Turn your back on things for a bit, watch a few thunderstorms roll through, and the yard becomes a jungle. Weeds sprout tall and vines creep in, around, and over everything. Multiply that by a few years and even things you planted start to take over. In the front of my house, the dark north side where nothing is supposed to want to grow, the lily of the valley bullied the vinca into spreading eastward toward the black-eyed susans. It’s like watching a slow-moving tsunami of vines swarm over everything in their path. Last week, in a feeble attempt to keep five-year old Harper occupied while I gardened, I gave him scissors and the task of giving the vinca a haircut. He lasted for about two linear feet before giving up. No matter, it is more a question of ripping stuff out than trimming it.
Recently husband John started reclaiming the edge of the yard from the encroaching woods. Every fall we rake mountains of leaves into the woods. No way, Jose, are we going to–ha!ha!–bag them. Even carting them off to the drop-off at the edge of the field is way too much work. As a result, the edge of the yard has been inching its way closer to the house. The natural leafy compost has provided a rich environment for trees and bushes to grow, anchoring the new “shoreline” of nature. So John has been relocating all that leafy goodness down to his garden in the field, a field desperately in need of rich compost. He has also been chainsawing the undergrowth, resulting in about five more feet of yard across the front of the house.
I don’t want to hack away everything, however. In the sunny backyard, wild raspberries grow freely at the edge of the woods. Actually they grow almost anywhere there is a clump of vegetation, but I love raspberries so I hate the thought of ripping them out. This year is looking to be a good raspberry year. Beautiful clusters of berry buds abound on the bushes. The only question is who will eat them first–me or the deer? Past experience has taught me that the deer are keeping a daily check on those berries just as I am. But they get up earlier than I do and they aren’t afraid of thorns.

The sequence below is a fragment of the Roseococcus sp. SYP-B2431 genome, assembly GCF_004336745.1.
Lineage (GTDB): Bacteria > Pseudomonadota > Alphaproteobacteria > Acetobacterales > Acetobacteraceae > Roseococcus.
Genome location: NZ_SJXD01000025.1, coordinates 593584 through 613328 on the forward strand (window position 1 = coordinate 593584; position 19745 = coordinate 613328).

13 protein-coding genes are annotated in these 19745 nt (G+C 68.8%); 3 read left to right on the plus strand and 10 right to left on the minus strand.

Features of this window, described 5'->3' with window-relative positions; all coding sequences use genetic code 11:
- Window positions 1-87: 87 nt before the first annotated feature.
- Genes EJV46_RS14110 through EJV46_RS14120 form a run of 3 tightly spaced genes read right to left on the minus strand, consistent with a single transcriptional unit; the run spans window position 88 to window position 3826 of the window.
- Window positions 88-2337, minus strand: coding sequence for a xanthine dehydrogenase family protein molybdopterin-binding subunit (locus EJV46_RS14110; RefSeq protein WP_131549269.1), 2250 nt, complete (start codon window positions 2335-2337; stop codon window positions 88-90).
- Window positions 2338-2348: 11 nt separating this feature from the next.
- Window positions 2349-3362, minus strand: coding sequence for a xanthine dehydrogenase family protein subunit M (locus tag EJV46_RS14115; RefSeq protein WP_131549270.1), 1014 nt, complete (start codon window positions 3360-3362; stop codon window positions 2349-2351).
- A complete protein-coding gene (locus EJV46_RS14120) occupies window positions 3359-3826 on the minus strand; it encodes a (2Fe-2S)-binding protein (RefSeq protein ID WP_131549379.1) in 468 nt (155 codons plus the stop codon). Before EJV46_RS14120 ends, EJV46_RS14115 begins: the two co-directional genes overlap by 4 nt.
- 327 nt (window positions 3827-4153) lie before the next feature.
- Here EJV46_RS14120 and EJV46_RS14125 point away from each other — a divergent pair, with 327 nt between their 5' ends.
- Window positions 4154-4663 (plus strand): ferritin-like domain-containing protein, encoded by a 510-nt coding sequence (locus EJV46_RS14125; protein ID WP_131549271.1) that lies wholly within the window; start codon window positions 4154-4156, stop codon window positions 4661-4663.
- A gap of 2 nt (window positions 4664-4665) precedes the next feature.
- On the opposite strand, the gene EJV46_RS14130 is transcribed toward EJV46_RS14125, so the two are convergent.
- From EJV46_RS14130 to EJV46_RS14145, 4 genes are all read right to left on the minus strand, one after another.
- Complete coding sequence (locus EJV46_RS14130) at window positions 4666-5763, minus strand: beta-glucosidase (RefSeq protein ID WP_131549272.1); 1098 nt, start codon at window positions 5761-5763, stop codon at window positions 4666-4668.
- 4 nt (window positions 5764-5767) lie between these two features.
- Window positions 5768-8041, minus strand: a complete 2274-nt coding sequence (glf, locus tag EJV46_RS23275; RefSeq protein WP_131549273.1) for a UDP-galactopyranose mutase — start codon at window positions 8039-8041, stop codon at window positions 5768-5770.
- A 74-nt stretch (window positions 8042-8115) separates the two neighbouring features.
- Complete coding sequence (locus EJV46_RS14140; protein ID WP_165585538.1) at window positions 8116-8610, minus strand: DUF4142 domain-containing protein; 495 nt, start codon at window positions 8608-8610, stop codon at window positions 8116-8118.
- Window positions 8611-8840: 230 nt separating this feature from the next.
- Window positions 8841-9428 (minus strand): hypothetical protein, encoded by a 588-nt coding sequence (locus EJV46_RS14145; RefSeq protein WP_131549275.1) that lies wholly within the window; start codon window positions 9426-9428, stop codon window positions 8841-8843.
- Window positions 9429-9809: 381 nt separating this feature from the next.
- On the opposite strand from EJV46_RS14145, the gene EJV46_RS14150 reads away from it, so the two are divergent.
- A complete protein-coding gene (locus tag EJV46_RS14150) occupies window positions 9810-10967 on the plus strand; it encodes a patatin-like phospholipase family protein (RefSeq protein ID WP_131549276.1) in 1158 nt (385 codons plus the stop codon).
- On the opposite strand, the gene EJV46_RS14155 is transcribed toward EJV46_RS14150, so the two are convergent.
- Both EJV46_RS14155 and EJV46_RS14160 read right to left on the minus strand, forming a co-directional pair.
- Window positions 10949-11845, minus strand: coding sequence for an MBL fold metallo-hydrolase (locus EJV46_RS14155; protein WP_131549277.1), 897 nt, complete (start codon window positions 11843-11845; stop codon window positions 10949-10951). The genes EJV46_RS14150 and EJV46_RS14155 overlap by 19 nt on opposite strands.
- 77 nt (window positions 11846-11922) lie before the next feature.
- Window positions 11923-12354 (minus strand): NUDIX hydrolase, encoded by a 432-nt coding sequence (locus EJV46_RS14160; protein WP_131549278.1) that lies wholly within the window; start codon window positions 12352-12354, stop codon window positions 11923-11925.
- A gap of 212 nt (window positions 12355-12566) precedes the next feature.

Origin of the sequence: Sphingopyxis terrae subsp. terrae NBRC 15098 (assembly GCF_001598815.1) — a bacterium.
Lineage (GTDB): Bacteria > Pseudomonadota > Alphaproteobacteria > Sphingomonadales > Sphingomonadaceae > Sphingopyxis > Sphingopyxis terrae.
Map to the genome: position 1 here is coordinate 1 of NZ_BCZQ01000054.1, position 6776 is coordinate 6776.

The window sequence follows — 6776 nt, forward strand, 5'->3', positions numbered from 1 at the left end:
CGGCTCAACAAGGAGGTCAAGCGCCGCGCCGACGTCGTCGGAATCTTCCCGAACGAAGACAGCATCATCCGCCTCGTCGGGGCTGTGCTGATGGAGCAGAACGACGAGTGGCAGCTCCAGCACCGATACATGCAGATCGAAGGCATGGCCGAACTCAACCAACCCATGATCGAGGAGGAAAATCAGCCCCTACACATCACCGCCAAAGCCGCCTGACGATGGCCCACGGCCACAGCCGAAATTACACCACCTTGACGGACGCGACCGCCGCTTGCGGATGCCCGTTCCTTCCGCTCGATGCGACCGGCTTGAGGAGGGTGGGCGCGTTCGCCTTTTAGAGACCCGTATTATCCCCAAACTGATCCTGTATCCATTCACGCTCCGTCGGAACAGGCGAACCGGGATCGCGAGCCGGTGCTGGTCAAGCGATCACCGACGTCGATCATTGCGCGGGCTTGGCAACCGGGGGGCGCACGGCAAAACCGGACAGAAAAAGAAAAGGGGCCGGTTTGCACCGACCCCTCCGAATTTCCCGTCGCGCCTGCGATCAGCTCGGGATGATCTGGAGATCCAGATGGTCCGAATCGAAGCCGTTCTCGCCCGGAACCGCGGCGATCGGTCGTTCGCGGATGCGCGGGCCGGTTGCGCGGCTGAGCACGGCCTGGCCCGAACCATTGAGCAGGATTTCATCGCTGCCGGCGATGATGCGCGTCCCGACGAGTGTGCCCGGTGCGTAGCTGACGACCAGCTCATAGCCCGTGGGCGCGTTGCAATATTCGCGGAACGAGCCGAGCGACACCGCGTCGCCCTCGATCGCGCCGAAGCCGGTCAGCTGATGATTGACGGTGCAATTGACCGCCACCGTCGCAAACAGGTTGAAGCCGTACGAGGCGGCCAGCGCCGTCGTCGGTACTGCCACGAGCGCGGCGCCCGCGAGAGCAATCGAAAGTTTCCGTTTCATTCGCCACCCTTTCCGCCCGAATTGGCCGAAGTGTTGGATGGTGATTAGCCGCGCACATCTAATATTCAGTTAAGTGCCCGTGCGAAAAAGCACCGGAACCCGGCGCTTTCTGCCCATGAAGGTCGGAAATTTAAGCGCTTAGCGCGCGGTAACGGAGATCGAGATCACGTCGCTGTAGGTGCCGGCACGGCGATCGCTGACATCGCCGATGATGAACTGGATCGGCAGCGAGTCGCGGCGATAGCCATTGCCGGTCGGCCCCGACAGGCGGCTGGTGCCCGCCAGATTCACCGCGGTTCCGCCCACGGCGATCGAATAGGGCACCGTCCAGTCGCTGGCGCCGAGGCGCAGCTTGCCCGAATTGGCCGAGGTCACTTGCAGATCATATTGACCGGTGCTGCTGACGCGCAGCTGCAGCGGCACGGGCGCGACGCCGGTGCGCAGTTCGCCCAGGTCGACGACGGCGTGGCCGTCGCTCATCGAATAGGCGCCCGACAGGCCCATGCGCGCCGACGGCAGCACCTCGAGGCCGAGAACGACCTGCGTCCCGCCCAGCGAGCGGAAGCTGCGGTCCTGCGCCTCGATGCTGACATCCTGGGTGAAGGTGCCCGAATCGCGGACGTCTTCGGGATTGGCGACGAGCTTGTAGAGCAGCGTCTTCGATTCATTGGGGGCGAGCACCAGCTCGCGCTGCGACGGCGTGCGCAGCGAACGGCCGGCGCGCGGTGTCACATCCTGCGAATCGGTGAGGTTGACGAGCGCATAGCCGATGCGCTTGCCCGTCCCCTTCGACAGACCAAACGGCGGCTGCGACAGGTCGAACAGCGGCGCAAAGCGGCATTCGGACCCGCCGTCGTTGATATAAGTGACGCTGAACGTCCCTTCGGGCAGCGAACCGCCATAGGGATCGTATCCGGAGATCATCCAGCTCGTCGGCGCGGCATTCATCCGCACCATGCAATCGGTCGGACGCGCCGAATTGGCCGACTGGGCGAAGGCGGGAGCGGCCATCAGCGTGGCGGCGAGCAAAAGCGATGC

I had a long chat this week with an old friend from college days. In our fifties, we are both working on master’s degrees to stay professionally relevant. In a world that is constantly changing, we dare not sit idly by while new growth takes over. So we keep learning. Some of it is in a classroom, but much of it is in our personal gardens where blessings and thorns grow side by side. As we talked, it could have been a competition of whose life was thorniest at the moment (I think he wins that round); instead it was more of an encouragement to get out there and harvest the raspberries.